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How can I repay the Lord for all the good done for me?”  Psalm 116:12

My dear People of God,

Having completed our pledges for Return to the Lord, I wish to express my gratitude for your open-hearted generosity in this endeavor providing for the future needs of the Diocese of Lake Charles. All of our parishes contributed.  Over fifty percent of them contributed over their goals.  Approximately 33 percent of all registered families participated.  Return to the Lord greatly exceeded our expectations.

Now we must address the ends for which the campaign was intended: to provide for a stable funding of priests retirement and seminarian education, begin the restoration of our Cathedral, expand the services of Catholic Charities, and build a Catholic youth center—these will be our tasks in the coming years.  As we continue over the next three years to fulfill our pledges to Return to the Lord, I encourage you to remember this on-going work in your prayers.  Most significantly, however, our Return to the Lord campaign also had a spiritual dimension, and I would like to pursue this topic with you in my Pastoral Letter for Lent. 

When we began our Capital Campaign, I mentioned that the title, Return to the Lord, was inspired by Psalm 116:12, which reads, “How can I repay the Lord for all the good done for me?”  The Psalm provides the answer to that question:  “I will raise the cup of salvation and call on the name of the Lord.  I will pay my vows to the Lord in the presence of all his people” (Psalm 116:13-14).  Thus, what we return to the Lord is clearly our spiritual offering.  Material things already belong to Him.  And while we return these earthly goods back to Him as faithful stewards, we also make a spiritual offering to the Lord which involves a creative act of cooperation with His Grace; thereby, something new, as it were, comes into being.  

As Psalm 116 implies, this spiritual offering consists of two things.   On one hand, it involves an act of worship—“the cup of salvation” and calling upon “the name of the Lord.”  On the other hand, this offering is a good life lived within the community—fulfilling our promises made to the Lord.   In both senses we return to the Lord.

First, worship is what we offer to God as His due.   The precepts of the Catholic Church remind us of this offering.  In the Catechism of the Catholic Church the first precept reads as follows:  “You shall attend Mass on Sundays and holy days of obligation and rest from servile labor” (CCC, #2042).  This precept is not merely an obligation.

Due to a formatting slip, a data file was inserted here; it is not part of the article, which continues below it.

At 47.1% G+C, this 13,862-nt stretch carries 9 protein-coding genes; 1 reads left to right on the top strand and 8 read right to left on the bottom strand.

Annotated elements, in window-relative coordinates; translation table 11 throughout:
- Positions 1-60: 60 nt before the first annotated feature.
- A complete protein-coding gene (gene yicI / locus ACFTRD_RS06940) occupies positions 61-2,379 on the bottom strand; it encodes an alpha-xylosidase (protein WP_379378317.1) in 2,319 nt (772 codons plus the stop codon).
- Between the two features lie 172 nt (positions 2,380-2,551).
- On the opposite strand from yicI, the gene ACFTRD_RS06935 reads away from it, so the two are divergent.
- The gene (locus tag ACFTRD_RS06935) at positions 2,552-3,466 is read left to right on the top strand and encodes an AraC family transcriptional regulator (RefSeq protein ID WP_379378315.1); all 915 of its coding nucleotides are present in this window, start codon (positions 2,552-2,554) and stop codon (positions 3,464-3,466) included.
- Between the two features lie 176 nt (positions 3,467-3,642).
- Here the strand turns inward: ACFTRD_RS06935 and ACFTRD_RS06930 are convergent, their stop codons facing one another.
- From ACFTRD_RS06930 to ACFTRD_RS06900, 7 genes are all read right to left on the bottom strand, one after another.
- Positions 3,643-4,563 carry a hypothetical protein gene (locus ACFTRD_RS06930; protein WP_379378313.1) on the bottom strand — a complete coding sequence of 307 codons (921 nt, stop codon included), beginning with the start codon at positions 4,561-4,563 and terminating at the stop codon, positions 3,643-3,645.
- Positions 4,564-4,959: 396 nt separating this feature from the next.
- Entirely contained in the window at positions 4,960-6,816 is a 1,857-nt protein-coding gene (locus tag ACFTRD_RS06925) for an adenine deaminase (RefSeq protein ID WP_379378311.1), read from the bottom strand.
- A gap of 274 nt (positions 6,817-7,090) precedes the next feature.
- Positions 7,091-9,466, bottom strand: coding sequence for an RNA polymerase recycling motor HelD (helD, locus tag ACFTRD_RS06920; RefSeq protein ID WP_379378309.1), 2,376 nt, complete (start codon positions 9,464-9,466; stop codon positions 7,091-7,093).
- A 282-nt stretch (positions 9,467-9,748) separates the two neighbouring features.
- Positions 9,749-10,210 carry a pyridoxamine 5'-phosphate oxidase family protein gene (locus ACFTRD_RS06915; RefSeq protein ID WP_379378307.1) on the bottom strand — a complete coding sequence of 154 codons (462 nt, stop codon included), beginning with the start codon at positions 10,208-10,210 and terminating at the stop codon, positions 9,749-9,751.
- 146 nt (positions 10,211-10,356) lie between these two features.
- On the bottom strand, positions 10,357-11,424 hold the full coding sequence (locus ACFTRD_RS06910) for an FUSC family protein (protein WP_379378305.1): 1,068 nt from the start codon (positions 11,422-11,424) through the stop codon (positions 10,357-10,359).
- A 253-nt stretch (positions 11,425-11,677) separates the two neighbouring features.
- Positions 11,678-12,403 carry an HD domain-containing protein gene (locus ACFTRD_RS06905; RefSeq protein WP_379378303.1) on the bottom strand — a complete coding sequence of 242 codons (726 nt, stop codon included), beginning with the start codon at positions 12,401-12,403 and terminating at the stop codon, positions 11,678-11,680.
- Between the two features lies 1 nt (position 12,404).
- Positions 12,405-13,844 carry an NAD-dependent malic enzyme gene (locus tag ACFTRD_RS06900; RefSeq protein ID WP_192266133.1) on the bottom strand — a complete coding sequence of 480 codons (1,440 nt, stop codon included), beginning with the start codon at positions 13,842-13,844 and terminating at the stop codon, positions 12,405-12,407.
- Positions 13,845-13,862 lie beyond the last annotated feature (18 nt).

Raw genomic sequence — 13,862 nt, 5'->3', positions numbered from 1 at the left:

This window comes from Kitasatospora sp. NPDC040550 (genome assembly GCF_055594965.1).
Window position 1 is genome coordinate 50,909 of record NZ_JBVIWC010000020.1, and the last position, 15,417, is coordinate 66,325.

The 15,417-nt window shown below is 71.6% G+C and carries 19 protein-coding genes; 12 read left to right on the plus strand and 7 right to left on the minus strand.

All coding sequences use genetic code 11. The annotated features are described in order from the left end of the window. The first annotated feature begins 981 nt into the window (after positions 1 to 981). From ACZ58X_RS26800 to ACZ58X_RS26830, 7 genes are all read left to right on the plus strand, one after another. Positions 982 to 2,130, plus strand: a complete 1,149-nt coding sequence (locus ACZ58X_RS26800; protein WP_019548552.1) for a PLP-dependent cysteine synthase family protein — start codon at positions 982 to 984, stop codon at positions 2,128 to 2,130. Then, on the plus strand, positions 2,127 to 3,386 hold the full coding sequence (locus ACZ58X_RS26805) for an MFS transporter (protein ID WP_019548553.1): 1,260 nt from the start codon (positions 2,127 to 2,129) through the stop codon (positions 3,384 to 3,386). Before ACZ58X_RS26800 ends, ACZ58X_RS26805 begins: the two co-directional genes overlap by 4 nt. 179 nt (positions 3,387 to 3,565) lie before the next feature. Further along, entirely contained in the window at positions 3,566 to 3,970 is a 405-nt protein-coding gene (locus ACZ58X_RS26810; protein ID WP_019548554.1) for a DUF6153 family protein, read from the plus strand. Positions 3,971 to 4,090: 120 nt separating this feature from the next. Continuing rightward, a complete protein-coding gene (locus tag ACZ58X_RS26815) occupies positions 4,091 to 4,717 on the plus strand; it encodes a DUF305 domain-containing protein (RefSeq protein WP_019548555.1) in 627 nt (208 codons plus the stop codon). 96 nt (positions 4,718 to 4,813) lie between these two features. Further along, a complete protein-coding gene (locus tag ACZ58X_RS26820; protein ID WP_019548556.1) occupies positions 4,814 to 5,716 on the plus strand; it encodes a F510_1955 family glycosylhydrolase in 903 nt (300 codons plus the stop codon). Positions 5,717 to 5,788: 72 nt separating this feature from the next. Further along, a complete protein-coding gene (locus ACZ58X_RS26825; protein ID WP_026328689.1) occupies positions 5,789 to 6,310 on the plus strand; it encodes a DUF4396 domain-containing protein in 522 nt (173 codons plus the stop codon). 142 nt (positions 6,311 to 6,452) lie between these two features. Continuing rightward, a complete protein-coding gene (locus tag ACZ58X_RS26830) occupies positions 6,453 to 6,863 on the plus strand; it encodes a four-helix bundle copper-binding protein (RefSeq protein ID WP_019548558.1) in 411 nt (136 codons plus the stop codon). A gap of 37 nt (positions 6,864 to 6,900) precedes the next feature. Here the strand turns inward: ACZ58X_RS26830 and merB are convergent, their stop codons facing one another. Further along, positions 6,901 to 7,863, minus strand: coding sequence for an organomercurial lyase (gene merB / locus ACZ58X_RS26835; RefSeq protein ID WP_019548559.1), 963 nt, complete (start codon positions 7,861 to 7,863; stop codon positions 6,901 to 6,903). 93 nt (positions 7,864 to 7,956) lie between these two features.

Worship is an orientation of the heart, soul and mind to God.  When asked which commandment was the greatest, our Lord answered, “You shall love the Lord, your God, with all your heart, with all your soul, and with all your mind” (Matthew 22:37).  The practice of religion is never entirely a private and personal affair.  For this reason our Lord adds the second commandment, “You shall love your neighbor as yourself” (Matthew 22:39).  The heart, soul and mind oriented to God points us in the direction of dedicated love and service.  Love of neighbor most perfectly flows from one who loves God first and foremost.     

Attending Mass on Sundays and Holy Days is the basic premise for our devotion to God.  Through this act we demonstrate both our love for God and our desire to love Him even more, for we can never love Him enough.  In this attendance at Mass we join the community of persons who are also striving to increase their love for God.  In those around us we recognize the ones whom we should love as our neighbor.  With them at every Mass we ask pardon for sins, listen to God’s Word, offer our prayers of petition, and join in the Holy Sacrifice of Calvary for our redemption.  How can we abstain from this perfect act of worship, much less deprive our children of the same advantage?  It is a privilege and a joy, not something to be rushed through or treated in a casual and perfunctory manner.   The Letter to the Hebrews admonishes us, saying, “We should not stay away from our assembly, as is the custom of some, but encourage one another” (Hebrews 10:25).  In speaking to the early Christians, St. Paul describes their worship in these terms:  “[Y]ou have approached Mount Zion and the city of the living God, the heavenly Jerusalem, and countless angels in festal gathering, and the assembly of the firstborn enrolled in heaven, and God the judge of all, and the spirits of the just made perfect, and Jesus, the mediator of a new covenant, and the sprinkled blood that speaks more eloquently than that of Abel” (Hebrews 12:22-24).